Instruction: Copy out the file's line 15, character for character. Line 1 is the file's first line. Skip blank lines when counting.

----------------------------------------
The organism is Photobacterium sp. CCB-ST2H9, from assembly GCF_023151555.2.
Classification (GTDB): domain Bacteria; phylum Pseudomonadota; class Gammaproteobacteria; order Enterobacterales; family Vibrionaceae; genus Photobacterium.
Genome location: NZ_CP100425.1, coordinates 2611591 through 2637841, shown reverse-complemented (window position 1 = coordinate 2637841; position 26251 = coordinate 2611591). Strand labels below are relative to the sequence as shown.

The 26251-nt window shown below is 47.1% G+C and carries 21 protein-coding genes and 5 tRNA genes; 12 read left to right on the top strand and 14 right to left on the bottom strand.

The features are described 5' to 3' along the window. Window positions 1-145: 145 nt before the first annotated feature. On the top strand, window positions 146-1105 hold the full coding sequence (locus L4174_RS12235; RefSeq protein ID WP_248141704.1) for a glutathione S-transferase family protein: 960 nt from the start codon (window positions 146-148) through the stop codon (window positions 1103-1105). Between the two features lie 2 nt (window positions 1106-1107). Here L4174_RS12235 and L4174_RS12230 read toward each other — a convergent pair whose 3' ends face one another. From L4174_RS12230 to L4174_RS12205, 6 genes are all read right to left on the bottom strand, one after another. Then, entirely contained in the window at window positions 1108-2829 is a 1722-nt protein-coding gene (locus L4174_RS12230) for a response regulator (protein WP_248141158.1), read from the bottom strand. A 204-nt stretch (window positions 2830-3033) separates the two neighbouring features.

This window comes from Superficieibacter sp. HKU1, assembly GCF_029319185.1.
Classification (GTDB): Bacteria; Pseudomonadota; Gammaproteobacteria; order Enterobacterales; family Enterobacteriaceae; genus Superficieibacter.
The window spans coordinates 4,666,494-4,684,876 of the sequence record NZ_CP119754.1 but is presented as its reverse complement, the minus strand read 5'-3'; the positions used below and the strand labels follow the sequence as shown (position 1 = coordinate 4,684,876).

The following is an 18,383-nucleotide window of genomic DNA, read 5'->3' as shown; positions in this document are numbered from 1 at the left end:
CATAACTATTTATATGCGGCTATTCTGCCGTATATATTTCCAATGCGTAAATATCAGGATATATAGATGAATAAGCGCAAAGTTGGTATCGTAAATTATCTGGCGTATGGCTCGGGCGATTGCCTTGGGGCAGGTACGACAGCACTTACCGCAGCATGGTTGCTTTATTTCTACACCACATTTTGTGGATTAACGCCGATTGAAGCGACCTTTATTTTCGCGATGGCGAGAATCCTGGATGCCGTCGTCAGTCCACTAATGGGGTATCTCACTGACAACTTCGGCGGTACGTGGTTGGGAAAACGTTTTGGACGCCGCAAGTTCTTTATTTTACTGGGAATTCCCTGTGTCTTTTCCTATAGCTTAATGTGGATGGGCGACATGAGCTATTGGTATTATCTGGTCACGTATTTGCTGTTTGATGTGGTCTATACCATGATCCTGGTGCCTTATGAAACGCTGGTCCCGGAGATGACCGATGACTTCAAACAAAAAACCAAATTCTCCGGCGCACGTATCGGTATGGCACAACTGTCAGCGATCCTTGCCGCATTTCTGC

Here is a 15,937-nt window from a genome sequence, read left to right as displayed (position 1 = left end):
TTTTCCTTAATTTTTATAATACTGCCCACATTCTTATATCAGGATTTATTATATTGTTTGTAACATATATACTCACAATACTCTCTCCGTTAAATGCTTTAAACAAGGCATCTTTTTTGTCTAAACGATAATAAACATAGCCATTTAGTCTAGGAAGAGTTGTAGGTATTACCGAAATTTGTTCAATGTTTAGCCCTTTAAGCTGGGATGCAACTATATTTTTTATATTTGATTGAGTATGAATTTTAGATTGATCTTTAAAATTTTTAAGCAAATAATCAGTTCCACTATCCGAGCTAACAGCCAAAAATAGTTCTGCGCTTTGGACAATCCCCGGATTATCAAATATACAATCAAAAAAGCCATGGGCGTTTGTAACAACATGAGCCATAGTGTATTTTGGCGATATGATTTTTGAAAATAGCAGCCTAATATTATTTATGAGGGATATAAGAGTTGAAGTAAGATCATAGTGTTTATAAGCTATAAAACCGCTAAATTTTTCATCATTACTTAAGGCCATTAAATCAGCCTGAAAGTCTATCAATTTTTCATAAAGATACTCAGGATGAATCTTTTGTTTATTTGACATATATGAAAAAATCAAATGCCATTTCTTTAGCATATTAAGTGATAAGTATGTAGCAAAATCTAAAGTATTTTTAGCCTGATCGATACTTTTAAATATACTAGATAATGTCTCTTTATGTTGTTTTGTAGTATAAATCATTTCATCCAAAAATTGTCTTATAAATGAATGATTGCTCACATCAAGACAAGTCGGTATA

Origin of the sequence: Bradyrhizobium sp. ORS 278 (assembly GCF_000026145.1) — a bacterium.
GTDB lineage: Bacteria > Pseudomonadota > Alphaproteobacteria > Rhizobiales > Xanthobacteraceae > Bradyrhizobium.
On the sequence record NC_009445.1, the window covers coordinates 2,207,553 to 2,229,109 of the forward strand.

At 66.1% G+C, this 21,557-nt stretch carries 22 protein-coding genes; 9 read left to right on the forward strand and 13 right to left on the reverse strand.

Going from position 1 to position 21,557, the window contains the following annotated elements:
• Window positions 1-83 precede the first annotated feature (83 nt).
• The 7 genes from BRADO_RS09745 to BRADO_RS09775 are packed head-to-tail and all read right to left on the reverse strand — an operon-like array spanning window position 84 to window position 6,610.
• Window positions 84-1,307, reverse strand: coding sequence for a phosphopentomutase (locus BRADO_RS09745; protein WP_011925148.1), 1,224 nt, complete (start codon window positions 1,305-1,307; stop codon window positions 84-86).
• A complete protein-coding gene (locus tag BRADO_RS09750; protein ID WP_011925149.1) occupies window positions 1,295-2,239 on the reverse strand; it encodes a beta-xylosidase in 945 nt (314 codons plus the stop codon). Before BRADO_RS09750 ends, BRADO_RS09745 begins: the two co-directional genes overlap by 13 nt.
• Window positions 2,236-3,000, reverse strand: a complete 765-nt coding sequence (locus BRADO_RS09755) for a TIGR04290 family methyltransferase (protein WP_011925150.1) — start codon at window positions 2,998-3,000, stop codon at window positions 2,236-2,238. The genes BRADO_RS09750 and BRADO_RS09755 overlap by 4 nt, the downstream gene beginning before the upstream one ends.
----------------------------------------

On the sequence record NC_009445.1, the window covers coordinates 2,207,553 to 2,229,109 of the forward strand.